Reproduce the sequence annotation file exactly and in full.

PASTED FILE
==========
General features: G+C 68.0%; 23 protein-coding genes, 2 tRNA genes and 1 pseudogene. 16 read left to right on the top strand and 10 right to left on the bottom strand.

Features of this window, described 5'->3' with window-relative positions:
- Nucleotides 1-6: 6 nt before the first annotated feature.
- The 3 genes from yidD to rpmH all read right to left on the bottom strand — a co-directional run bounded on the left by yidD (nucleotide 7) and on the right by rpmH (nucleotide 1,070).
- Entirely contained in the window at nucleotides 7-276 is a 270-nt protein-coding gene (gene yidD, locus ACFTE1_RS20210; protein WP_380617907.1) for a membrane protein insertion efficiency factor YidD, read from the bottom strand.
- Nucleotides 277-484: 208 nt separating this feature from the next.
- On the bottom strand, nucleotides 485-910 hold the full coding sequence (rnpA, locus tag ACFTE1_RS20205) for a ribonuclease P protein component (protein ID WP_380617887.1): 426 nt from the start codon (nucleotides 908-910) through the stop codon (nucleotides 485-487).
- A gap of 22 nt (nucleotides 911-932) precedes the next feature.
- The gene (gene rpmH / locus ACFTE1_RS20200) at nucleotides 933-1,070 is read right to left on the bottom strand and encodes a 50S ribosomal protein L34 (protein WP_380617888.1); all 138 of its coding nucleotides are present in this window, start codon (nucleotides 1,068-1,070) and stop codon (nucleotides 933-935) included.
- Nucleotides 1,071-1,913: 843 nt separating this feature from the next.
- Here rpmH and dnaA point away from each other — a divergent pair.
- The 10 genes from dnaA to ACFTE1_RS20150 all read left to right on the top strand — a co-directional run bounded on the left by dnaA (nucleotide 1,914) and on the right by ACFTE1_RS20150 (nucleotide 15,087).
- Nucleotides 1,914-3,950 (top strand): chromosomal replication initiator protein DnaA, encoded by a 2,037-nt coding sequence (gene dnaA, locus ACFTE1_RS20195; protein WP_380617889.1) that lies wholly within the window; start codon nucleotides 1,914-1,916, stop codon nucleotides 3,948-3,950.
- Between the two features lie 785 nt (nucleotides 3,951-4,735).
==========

General features: G+C 68.0%; 23 protein-coding genes, 2 tRNA genes and 1 pseudogene. 16 read left to right on the top strand and 10 right to left on the bottom strand.

Features of this window, described 5'->3' with window-relative positions:
- Nucleotides 1-6: 6 nt before the first annotated feature.
- The 3 genes from yidD to rpmH all read right to left on the bottom strand — a co-directional run bounded on the left by yidD (nucleotide 7) and on the right by rpmH (nucleotide 1,070).
- Entirely contained in the window at nucleotides 7-276 is a 270-nt protein-coding gene (gene yidD, locus ACFTE1_RS20210; protein WP_380617907.1) for a membrane protein insertion efficiency factor YidD, read from the bottom strand.
- Nucleotides 277-484: 208 nt separating this feature from the next.
- On the bottom strand, nucleotides 485-910 hold the full coding sequence (rnpA, locus tag ACFTE1_RS20205) for a ribonuclease P protein component (protein ID WP_380617887.1): 426 nt from the start codon (nucleotides 908-910) through the stop codon (nucleotides 485-487).
- A gap of 22 nt (nucleotides 911-932) precedes the next feature.
- The gene (gene rpmH / locus ACFTE1_RS20200) at nucleotides 933-1,070 is read right to left on the bottom strand and encodes a 50S ribosomal protein L34 (protein WP_380617888.1); all 138 of its coding nucleotides are present in this window, start codon (nucleotides 1,068-1,070) and stop codon (nucleotides 933-935) included.
- Nucleotides 1,071-1,913: 843 nt separating this feature from the next.
- Here rpmH and dnaA point away from each other — a divergent pair.
- The 10 genes from dnaA to ACFTE1_RS20150 all read left to right on the top strand — a co-directional run bounded on the left by dnaA (nucleotide 1,914) and on the right by ACFTE1_RS20150 (nucleotide 15,087).
- Nucleotides 1,914-3,950 (top strand): chromosomal replication initiator protein DnaA, encoded by a 2,037-nt coding sequence (gene dnaA, locus ACFTE1_RS20195; protein WP_380617889.1) that lies wholly within the window; start codon nucleotides 1,914-1,916, stop codon nucleotides 3,948-3,950.
- Between the two features lie 785 nt (nucleotides 3,951-4,735).